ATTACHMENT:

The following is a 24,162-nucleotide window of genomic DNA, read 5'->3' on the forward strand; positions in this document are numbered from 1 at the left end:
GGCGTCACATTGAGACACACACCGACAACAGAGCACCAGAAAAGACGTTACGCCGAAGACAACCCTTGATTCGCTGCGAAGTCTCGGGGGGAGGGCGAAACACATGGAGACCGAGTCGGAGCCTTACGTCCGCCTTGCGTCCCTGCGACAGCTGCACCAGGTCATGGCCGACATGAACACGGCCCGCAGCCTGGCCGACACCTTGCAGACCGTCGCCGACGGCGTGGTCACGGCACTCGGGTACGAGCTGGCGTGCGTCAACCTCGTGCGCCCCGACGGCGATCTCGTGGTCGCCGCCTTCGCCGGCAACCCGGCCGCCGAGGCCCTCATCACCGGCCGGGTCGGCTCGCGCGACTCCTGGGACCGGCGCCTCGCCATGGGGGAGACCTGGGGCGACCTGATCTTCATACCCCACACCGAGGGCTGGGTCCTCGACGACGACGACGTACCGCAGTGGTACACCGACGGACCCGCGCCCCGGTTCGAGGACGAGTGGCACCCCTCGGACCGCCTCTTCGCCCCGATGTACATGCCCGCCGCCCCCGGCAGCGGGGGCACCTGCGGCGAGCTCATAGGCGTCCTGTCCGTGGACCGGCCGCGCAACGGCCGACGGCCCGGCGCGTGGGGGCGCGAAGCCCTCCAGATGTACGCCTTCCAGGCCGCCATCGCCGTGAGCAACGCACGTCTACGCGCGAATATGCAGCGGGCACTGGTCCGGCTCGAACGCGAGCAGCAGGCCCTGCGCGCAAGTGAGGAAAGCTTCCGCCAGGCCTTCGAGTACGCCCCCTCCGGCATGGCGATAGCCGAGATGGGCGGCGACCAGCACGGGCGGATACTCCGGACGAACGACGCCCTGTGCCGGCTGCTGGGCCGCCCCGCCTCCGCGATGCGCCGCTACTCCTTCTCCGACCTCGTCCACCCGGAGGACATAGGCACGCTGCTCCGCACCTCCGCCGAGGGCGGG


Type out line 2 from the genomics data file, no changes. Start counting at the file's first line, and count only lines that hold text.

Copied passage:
GGCGTCACATTGAGACACACACCGACAACAGAGCACCAGAAAAGACGTTACGCCGAAGACAACCCTTGATTCGCTGCGAAGTCTCGGGGGGAGGGCGAAACACATGGAGACCGAGTCGGAGCCTTACGTCCGCCTTGCGTCCCTGCGACAGCTGCACCAGGTCATGGCCGACATGAACACGGCCCGCAGCCTGGCCGACACCTTGCAGACCGTCGCCGACGGCGTGGTCACGGCACTCGGGTACGAGCTGGCGTGCGTCAACCTCGTGCGCCCCGACGGCGATCTCGTGGTCGCCGCCTTCGCCGGCAACCCGGCCGCCGAGGCCCTCATCACCGGCCGGGTCGGCTCGCGCGACTCCTGGGACCGGCGCCTCGCCATGGGGGAGACCTGGGGCGACCTGATCTTCATACCCCACACCGAGGGCTGGGTCCTCGACGACGACGACGTACCGCAGTGGTACACCGACGGACCCGCGCCCCGGTTCGAGGACGAGTGGCACCCCTCGGACCGCCTCTTCGCCCCGATGTACATGCCCGCCGCCCCCGGCAGCGGGGGCACCTGCGGCGAGCTCATAGGCGTCCTGTCCGTGGACCGGCCGCGCAACGGCCGACGGCCCGGCGCGTGGGGGCGCGAAGCCCTCCAGATGTACGCCTTCCAGGCCGCCATCGCCGTGAGCAACGCACGTCTACGCGCGAATATGCAGCGGGCACTGGTCCGGCTCGAACGCGAGCAGCAGGCCCTGCGCGCAAGTGAGGAAAGCTTCCGCCAGGCCTTCGAGTACGCCCCCTCCGGCATGGCGATAGCCGAGATGGGCGGCGACCAGCACGGGCGGATACTCCGGACGAACGACGCCCTGTGCCGGCTGCTGGGCCGCCCCGCCTCCGCGATGCGCCGCTACTCCTTCTCCGACCTCGTCCACCCGGAGGACATAGGCACGCTGCTCCGCACCTCCGCCGAGGGCGGG